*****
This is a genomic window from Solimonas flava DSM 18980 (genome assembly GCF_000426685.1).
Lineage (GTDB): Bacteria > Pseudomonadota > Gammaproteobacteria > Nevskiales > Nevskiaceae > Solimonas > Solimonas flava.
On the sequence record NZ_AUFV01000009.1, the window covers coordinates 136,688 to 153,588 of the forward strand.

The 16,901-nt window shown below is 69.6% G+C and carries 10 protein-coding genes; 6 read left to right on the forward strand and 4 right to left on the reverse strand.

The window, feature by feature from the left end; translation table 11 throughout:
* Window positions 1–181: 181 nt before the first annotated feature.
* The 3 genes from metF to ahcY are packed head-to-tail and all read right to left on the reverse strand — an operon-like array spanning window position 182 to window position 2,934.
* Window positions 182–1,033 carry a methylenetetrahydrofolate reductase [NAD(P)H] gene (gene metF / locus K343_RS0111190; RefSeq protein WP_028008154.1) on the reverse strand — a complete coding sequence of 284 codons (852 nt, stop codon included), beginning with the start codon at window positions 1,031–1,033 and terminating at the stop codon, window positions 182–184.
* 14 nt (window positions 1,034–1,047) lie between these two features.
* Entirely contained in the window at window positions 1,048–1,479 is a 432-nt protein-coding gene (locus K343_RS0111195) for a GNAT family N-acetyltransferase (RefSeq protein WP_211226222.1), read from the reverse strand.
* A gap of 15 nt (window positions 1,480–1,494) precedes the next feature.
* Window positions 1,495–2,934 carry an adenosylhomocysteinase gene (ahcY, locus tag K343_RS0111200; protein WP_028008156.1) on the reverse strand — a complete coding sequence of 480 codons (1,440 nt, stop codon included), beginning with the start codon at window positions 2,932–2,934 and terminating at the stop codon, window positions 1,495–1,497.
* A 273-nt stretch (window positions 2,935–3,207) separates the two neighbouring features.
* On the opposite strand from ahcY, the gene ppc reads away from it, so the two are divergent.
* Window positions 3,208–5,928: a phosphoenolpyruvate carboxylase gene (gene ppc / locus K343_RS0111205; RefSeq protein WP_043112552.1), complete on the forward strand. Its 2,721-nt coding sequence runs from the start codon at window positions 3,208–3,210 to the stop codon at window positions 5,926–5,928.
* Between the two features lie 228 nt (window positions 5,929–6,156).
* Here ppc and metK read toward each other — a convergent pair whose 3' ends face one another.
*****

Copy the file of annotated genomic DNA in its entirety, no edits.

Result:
This is a genomic window from Solimonas flava DSM 18980 (genome assembly GCF_000426685.1).
Lineage (GTDB): Bacteria > Pseudomonadota > Gammaproteobacteria > Nevskiales > Nevskiaceae > Solimonas > Solimonas flava.
On the sequence record NZ_AUFV01000009.1, the window covers coordinates 136,688 to 153,588 of the forward strand.

The 16,901-nt window shown below is 69.6% G+C and carries 10 protein-coding genes; 6 read left to right on the forward strand and 4 right to left on the reverse strand.

The window, feature by feature from the left end; translation table 11 throughout:
* Window positions 1–181: 181 nt before the first annotated feature.
* The 3 genes from metF to ahcY are packed head-to-tail and all read right to left on the reverse strand — an operon-like array spanning window position 182 to window position 2,934.
* Window positions 182–1,033 carry a methylenetetrahydrofolate reductase [NAD(P)H] gene (gene metF / locus K343_RS0111190; RefSeq protein WP_028008154.1) on the reverse strand — a complete coding sequence of 284 codons (852 nt, stop codon included), beginning with the start codon at window positions 1,031–1,033 and terminating at the stop codon, window positions 182–184.
* 14 nt (window positions 1,034–1,047) lie between these two features.
* Entirely contained in the window at window positions 1,048–1,479 is a 432-nt protein-coding gene (locus K343_RS0111195) for a GNAT family N-acetyltransferase (RefSeq protein WP_211226222.1), read from the reverse strand.
* A gap of 15 nt (window positions 1,480–1,494) precedes the next feature.
* Window positions 1,495–2,934 carry an adenosylhomocysteinase gene (ahcY, locus tag K343_RS0111200; protein WP_028008156.1) on the reverse strand — a complete coding sequence of 480 codons (1,440 nt, stop codon included), beginning with the start codon at window positions 2,932–2,934 and terminating at the stop codon, window positions 1,495–1,497.
* A 273-nt stretch (window positions 2,935–3,207) separates the two neighbouring features.
* On the opposite strand from ahcY, the gene ppc reads away from it, so the two are divergent.
* Window positions 3,208–5,928: a phosphoenolpyruvate carboxylase gene (gene ppc / locus K343_RS0111205; RefSeq protein WP_043112552.1), complete on the forward strand. Its 2,721-nt coding sequence runs from the start codon at window positions 3,208–3,210 to the stop codon at window positions 5,926–5,928.
* Between the two features lie 228 nt (window positions 5,929–6,156).
* Here ppc and metK read toward each other — a convergent pair whose 3' ends face one another.